Social entrepreneurs are uniquely qualified leaders. They have developed an extraordinary amount of grit, in large part due to their determination in delivering positive social impact to those in their communities who need it most, often in the most difficult-to-reach places. Growing a business with a business model and a social mission, a financial model and a heart, and navigating between the startup, impact investment, and international development worlds are challenging undertakings, to say the least.

At Miller Center, we are privileged to have supported over 1,000 social enterprises all over the world and are dedicated to continuing to accompany these organizations as part of our alumni community. When over 80 of our alumni joined our crisis management webinar on March 18 with less than a week’s notice, we knew we needed to do more to accompany our social business leaders through the pandemic. It was clear from our alumni outreach that the crisis presented a new set of challenges to even our most sophisticated entrepreneurs. Like many businesses around the world, they faced difficult, sometimes paralyzing, questions like:

    • “How do I serve my community while protecting my team?”
    • “How do I prioritize the well being of my business and the well being of my stakeholders?”
    • “How do I make the difficult decisions to cut cash flow and make layoffs?”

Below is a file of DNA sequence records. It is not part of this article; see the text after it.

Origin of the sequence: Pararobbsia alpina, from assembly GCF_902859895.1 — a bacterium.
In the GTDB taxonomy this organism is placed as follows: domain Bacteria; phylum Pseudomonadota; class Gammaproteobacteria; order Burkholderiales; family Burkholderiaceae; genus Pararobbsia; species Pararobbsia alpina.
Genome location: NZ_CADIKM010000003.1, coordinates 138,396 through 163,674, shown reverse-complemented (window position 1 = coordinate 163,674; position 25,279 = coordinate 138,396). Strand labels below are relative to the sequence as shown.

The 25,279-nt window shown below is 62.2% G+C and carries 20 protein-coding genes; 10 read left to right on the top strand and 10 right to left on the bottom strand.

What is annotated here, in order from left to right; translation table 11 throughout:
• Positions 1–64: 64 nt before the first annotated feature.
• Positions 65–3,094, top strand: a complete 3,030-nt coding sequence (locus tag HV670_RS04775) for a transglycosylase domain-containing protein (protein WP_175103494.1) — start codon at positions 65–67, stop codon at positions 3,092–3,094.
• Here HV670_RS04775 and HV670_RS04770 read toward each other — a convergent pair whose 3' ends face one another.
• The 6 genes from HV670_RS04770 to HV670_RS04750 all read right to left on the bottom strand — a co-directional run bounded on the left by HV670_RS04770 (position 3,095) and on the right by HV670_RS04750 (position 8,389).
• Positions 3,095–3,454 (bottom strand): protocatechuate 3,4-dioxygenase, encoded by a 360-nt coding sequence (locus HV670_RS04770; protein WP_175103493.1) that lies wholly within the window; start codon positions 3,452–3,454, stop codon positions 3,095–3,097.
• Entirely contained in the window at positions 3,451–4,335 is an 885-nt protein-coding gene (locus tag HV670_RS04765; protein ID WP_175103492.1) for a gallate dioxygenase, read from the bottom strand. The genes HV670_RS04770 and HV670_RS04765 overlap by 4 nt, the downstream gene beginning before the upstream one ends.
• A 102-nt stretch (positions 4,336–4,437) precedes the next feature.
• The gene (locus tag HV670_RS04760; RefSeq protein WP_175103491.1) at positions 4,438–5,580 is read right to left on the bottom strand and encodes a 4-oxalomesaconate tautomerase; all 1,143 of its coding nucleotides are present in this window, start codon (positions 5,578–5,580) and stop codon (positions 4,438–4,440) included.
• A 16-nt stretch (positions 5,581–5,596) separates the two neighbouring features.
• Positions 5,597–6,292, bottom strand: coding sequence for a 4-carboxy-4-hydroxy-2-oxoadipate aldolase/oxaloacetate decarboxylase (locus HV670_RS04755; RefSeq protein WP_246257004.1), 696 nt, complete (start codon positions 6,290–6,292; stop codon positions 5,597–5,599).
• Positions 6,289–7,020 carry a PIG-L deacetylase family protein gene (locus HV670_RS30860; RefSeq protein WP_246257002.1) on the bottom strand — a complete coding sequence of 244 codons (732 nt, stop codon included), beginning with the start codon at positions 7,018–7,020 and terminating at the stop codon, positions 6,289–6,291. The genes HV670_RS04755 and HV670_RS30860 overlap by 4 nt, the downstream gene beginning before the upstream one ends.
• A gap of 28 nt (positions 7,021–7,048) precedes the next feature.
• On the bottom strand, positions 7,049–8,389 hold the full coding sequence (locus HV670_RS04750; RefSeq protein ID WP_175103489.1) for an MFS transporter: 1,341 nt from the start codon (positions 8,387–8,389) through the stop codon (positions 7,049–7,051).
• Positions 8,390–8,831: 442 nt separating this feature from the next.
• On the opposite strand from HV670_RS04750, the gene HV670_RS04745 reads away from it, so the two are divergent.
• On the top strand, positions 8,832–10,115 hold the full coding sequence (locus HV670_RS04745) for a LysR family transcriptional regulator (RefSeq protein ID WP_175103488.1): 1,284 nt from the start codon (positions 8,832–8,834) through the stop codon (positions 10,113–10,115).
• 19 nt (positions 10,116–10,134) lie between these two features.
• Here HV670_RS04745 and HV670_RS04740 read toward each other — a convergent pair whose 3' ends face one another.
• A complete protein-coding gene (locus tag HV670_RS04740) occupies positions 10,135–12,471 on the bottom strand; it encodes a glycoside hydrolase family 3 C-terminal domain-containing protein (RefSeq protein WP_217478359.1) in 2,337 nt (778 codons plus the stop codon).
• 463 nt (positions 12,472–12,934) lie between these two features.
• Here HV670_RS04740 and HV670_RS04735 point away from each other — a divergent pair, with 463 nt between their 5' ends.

onenergy facemask looking at bookFortunately, our network of Miller Center mentors includes many individuals who have experience leading their own organizations through previous economic crises. Miller Center Executive Fellow, Steve White, quickly drew from his decades as a CEO and 10+ years as a mentor to create a focused program to support leaders through this crisis. Over the course of three weeks in late March and early April, we designed, produced, recruited for, and launched our GSBI® Crisis Business Planning Program (CBPP) and made the curriculum videos publically available on our COVID-19 resources page.

We offered a pathway for our executive mentors and social business leaders to follow, one that provided an avenue to accelerate the resilience, perseverance, and optimism embodied by these entrepreneurs, and turn their grit into a vision for continued impact.